Dad Bod

Study: Men With ‘Dad Bods’ May Live Longer; Healthier Lives

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By News Au | 10:16 am, November 4, 2016

Take your pick — Zac Efron or the more relaxed figure of Jon Hamm? What about Leo DiCaprio versus Ryan Gosling?

Well, according to a professor from Yale University, women should go in search of meaty men — also known as the Dad bod — because these blokes are likely to live longer and have stronger immune systems.

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Now, if you’re not down with the lingo — and are having trouble defining what a ‘Dad bod’ actually looks like. Here’s some guidance, thanks to the Urban Dictionary.

A Dad bod is “a guy who has kids and was once in shape and still has guns that can crush beer cans but also with a belly that says I drank those beers and I can eat six slices of pizza in one seating.”

Richard Bribiescas, professor of anthropology at Yale University, said the testosterone levels of middle-aged men tend to decrease, which causes loss of muscle and increased fat mass. This means that these blokes sporting a Dad bod are more likely to pass on their genes to offspring and even fight off illnesses.

In an interview with The Telegraph, Professor Bribiescas said “Macho makes you sick” and that the “Hollywood image of the swaggering, dashing man dispatching bad guys and carrying the day conjures up a perception of indestructibility.”

“While men are on average larger and physically stronger than women, men have a considerable weakness,” he added.

“We have a harder time fighting off infections and illness compared with women, and … men simply do not take care of themselves.”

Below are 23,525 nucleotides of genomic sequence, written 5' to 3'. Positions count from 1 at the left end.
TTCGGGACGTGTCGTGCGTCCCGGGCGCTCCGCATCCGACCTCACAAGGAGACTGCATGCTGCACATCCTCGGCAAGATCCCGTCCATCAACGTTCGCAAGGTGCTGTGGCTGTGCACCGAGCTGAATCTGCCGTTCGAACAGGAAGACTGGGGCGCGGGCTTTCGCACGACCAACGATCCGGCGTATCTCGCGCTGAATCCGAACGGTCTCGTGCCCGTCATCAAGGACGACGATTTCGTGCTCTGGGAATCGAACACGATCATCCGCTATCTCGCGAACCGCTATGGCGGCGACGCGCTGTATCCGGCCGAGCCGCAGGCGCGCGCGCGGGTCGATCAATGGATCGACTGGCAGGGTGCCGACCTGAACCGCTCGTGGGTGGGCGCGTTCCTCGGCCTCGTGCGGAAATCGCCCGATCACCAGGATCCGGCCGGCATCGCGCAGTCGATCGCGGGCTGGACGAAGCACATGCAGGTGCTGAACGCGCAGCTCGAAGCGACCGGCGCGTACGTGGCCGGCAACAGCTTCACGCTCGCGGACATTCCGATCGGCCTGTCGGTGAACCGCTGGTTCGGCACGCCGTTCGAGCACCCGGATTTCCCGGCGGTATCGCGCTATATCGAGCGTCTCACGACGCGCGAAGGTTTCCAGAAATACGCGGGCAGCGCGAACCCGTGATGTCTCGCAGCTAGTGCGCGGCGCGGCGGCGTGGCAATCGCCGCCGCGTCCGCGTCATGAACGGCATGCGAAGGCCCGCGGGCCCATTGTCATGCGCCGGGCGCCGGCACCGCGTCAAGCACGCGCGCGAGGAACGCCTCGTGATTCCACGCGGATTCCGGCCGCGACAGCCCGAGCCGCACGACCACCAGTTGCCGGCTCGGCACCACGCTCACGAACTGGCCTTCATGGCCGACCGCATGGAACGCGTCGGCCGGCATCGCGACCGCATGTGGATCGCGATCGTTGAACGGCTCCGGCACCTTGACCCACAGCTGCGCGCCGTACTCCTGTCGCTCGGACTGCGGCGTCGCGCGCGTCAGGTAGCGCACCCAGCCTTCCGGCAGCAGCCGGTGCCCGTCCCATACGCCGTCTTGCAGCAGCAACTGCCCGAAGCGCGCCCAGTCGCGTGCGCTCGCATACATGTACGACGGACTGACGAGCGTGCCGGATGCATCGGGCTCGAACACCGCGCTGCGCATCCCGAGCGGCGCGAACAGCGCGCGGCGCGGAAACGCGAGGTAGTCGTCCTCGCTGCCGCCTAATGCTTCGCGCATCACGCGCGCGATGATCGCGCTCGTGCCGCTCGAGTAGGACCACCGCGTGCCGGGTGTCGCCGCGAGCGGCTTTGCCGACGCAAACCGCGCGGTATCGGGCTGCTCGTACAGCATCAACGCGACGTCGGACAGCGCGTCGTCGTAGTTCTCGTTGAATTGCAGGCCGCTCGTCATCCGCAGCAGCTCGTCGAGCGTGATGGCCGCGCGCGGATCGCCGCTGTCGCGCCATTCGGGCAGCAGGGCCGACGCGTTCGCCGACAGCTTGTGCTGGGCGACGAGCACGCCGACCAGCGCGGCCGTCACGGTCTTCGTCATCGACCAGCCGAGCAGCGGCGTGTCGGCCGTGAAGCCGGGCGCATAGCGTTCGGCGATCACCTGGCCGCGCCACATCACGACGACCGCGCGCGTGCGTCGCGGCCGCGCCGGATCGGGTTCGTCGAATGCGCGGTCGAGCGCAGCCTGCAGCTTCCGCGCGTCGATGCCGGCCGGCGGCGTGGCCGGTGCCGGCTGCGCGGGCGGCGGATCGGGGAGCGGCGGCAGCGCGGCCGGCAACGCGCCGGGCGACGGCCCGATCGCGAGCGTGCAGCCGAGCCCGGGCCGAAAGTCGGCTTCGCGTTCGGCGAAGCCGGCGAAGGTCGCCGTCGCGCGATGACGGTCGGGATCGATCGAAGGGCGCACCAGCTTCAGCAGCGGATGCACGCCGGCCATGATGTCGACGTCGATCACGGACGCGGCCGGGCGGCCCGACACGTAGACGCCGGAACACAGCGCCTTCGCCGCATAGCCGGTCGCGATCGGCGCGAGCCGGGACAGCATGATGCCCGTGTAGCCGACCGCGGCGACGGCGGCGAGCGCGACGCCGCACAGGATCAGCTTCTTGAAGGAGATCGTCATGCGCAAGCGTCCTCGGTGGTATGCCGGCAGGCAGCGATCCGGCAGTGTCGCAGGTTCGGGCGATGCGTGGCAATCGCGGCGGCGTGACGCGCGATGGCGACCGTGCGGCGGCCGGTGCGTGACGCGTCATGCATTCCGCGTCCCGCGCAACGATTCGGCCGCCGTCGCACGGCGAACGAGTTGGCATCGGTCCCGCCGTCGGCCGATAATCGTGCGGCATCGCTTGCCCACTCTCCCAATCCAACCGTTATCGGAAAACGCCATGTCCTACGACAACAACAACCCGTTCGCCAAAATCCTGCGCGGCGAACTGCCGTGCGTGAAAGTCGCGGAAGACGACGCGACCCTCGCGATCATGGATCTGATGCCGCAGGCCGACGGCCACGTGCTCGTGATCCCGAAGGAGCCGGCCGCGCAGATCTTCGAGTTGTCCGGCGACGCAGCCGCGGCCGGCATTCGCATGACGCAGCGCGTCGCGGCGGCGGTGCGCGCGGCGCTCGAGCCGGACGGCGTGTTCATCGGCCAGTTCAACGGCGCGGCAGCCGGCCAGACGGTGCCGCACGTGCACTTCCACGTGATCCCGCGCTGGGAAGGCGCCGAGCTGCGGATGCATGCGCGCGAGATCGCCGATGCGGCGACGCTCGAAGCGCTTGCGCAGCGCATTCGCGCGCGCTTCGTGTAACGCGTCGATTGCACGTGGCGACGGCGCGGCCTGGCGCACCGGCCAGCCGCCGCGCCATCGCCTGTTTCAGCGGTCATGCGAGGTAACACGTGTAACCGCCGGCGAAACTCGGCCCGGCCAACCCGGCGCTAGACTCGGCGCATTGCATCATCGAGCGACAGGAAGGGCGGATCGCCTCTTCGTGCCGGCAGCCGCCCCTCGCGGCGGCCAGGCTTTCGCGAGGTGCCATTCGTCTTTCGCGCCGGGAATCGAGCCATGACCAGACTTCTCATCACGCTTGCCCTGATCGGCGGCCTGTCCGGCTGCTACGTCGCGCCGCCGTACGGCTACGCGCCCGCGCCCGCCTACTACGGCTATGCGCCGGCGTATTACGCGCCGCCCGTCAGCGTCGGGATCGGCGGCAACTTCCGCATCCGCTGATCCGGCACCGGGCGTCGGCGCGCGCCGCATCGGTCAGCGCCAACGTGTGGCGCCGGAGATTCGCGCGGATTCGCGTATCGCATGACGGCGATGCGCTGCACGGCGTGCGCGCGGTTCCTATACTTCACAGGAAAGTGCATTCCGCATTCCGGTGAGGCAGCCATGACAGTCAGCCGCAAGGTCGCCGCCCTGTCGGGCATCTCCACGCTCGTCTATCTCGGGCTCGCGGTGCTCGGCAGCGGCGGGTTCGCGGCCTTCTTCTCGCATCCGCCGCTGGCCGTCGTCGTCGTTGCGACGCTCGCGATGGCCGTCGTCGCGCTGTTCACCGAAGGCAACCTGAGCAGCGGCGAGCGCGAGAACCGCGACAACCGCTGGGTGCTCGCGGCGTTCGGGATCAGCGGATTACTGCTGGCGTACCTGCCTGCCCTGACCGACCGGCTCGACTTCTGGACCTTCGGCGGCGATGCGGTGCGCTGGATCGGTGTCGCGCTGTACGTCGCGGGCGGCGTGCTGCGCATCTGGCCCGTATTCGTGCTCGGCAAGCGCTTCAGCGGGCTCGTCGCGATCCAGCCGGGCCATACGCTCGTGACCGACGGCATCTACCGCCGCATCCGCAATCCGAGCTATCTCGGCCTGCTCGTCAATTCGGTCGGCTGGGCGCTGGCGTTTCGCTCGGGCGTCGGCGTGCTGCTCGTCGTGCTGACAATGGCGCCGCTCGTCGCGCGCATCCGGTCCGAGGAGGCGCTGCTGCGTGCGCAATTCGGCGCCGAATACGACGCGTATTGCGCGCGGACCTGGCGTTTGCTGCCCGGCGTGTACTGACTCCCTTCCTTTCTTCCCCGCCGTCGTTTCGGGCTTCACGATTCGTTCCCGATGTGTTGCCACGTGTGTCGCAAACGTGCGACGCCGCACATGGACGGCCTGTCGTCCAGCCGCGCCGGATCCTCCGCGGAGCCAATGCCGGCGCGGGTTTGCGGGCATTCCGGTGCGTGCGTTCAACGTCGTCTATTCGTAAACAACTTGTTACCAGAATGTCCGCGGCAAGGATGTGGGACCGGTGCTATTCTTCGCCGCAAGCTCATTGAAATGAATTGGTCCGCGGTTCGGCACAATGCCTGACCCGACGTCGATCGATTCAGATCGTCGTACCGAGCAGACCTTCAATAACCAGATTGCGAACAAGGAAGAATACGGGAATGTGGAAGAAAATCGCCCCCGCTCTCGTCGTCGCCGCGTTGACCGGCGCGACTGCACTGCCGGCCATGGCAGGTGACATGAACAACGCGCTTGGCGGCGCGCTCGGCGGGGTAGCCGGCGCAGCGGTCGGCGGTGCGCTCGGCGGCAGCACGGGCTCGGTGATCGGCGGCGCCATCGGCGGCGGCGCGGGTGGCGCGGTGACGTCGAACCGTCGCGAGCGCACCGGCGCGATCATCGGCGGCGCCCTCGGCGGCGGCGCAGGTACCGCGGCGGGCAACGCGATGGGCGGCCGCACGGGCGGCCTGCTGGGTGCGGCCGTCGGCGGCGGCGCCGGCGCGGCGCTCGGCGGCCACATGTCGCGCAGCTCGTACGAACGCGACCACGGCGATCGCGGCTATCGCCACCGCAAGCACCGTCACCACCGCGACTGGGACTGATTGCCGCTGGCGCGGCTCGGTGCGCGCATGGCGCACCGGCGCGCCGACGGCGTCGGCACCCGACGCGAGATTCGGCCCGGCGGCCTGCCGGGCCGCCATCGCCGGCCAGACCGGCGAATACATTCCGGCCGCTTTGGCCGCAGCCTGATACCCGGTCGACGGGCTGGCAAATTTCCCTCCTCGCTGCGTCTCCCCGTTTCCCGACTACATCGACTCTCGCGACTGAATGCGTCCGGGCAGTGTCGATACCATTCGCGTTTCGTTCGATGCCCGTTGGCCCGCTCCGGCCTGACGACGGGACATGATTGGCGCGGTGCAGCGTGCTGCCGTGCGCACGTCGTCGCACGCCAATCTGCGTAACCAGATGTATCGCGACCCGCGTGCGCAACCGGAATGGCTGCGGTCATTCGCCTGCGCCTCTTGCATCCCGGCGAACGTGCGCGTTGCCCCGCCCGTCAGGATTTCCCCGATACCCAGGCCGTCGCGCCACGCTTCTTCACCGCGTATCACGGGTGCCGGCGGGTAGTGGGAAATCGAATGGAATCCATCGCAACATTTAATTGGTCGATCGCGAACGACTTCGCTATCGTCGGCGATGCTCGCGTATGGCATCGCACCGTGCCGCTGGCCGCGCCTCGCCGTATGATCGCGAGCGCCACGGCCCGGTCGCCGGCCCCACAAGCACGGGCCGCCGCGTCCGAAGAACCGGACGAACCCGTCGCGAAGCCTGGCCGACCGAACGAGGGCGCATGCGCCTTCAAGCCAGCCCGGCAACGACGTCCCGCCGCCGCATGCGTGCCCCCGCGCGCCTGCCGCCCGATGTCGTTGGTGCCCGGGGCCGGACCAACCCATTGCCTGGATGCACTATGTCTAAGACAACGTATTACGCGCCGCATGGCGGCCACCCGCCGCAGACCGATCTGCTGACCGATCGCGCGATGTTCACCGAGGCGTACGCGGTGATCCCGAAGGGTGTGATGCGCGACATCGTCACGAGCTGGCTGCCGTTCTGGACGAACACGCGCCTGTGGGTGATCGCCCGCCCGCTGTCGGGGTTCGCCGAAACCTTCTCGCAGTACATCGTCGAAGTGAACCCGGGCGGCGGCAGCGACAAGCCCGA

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According to the research, the Dad bod is also more attractive to women, and also more likely to invest time in their children rather than looking for other women.

“This change in body composition not only causes men to shop for more comfortable trousers but also facilitates increased survivorship and, hypothetically, a hormonal milieu that would more effectively promote and support paternal investment,” Professor Bribiescas said.

But take of it what you will, because Professor Bribiescas’ theory shouldn’t be taken as a call for all men to stop hitting the gym and eating well, because internal health is important to maintain, whether or not it’s reflected in a person’s physique.

But I guess if blokes to find themselves getting a little softer around the edges as they age, it’s not such a bad thing.

This article was originally published on news.com.au

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